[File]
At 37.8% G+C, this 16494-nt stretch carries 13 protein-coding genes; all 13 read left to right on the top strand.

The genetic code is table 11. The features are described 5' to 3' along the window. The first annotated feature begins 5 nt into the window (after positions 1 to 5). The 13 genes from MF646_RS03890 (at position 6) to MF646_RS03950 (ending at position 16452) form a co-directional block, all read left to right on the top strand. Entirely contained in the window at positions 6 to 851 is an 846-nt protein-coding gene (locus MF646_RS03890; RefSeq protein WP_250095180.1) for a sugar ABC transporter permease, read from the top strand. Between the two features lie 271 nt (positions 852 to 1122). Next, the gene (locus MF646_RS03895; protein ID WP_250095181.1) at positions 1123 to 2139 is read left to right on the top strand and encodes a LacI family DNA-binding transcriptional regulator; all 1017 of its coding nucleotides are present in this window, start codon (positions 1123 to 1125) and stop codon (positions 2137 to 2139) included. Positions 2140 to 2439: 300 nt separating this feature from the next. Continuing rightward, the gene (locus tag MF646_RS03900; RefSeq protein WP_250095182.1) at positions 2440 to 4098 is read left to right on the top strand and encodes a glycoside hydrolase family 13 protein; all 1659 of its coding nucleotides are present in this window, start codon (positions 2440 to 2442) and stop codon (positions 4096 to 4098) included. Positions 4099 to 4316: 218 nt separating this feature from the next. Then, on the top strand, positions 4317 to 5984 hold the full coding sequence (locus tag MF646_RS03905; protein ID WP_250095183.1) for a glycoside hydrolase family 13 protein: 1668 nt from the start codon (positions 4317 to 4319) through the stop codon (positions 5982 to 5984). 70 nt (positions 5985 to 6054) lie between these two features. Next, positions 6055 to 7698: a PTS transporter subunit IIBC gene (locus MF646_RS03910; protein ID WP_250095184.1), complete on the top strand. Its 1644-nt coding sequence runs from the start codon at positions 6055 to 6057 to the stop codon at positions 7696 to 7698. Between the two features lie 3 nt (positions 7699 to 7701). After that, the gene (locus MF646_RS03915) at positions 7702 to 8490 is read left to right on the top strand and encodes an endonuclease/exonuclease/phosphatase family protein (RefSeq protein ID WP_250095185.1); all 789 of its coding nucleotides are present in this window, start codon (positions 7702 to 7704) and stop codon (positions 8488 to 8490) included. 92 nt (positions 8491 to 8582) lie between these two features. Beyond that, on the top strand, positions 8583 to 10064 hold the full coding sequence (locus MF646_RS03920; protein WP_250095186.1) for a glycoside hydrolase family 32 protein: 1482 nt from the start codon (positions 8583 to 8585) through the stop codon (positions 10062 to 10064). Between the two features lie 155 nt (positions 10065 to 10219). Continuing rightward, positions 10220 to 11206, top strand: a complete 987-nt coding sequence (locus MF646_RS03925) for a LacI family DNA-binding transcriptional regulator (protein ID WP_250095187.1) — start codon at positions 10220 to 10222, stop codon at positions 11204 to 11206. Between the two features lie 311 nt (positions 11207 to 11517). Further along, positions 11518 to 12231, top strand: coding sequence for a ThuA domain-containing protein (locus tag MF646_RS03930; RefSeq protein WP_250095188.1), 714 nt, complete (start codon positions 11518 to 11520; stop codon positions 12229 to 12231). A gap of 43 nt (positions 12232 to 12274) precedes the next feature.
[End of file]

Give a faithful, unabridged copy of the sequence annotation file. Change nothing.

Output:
At 37.8% G+C, this 16494-nt stretch carries 13 protein-coding genes; all 13 read left to right on the top strand.

The genetic code is table 11. The features are described 5' to 3' along the window. The first annotated feature begins 5 nt into the window (after positions 1 to 5). The 13 genes from MF646_RS03890 (at position 6) to MF646_RS03950 (ending at position 16452) form a co-directional block, all read left to right on the top strand. Entirely contained in the window at positions 6 to 851 is an 846-nt protein-coding gene (locus MF646_RS03890; RefSeq protein WP_250095180.1) for a sugar ABC transporter permease, read from the top strand. Between the two features lie 271 nt (positions 852 to 1122). Next, the gene (locus MF646_RS03895; protein ID WP_250095181.1) at positions 1123 to 2139 is read left to right on the top strand and encodes a LacI family DNA-binding transcriptional regulator; all 1017 of its coding nucleotides are present in this window, start codon (positions 1123 to 1125) and stop codon (positions 2137 to 2139) included. Positions 2140 to 2439: 300 nt separating this feature from the next. Continuing rightward, the gene (locus tag MF646_RS03900; RefSeq protein WP_250095182.1) at positions 2440 to 4098 is read left to right on the top strand and encodes a glycoside hydrolase family 13 protein; all 1659 of its coding nucleotides are present in this window, start codon (positions 2440 to 2442) and stop codon (positions 4096 to 4098) included. Positions 4099 to 4316: 218 nt separating this feature from the next. Then, on the top strand, positions 4317 to 5984 hold the full coding sequence (locus tag MF646_RS03905; protein ID WP_250095183.1) for a glycoside hydrolase family 13 protein: 1668 nt from the start codon (positions 4317 to 4319) through the stop codon (positions 5982 to 5984). 70 nt (positions 5985 to 6054) lie between these two features. Next, positions 6055 to 7698: a PTS transporter subunit IIBC gene (locus MF646_RS03910; protein ID WP_250095184.1), complete on the top strand. Its 1644-nt coding sequence runs from the start codon at positions 6055 to 6057 to the stop codon at positions 7696 to 7698. Between the two features lie 3 nt (positions 7699 to 7701). After that, the gene (locus MF646_RS03915) at positions 7702 to 8490 is read left to right on the top strand and encodes an endonuclease/exonuclease/phosphatase family protein (RefSeq protein ID WP_250095185.1); all 789 of its coding nucleotides are present in this window, start codon (positions 7702 to 7704) and stop codon (positions 8488 to 8490) included. 92 nt (positions 8491 to 8582) lie between these two features. Beyond that, on the top strand, positions 8583 to 10064 hold the full coding sequence (locus MF646_RS03920; protein WP_250095186.1) for a glycoside hydrolase family 32 protein: 1482 nt from the start codon (positions 8583 to 8585) through the stop codon (positions 10062 to 10064). Between the two features lie 155 nt (positions 10065 to 10219). Continuing rightward, positions 10220 to 11206, top strand: a complete 987-nt coding sequence (locus MF646_RS03925) for a LacI family DNA-binding transcriptional regulator (protein ID WP_250095187.1) — start codon at positions 10220 to 10222, stop codon at positions 11204 to 11206. Between the two features lie 311 nt (positions 11207 to 11517). Further along, positions 11518 to 12231, top strand: coding sequence for a ThuA domain-containing protein (locus tag MF646_RS03930; RefSeq protein WP_250095188.1), 714 nt, complete (start codon positions 11518 to 11520; stop codon positions 12229 to 12231). A gap of 43 nt (positions 12232 to 12274) precedes the next feature.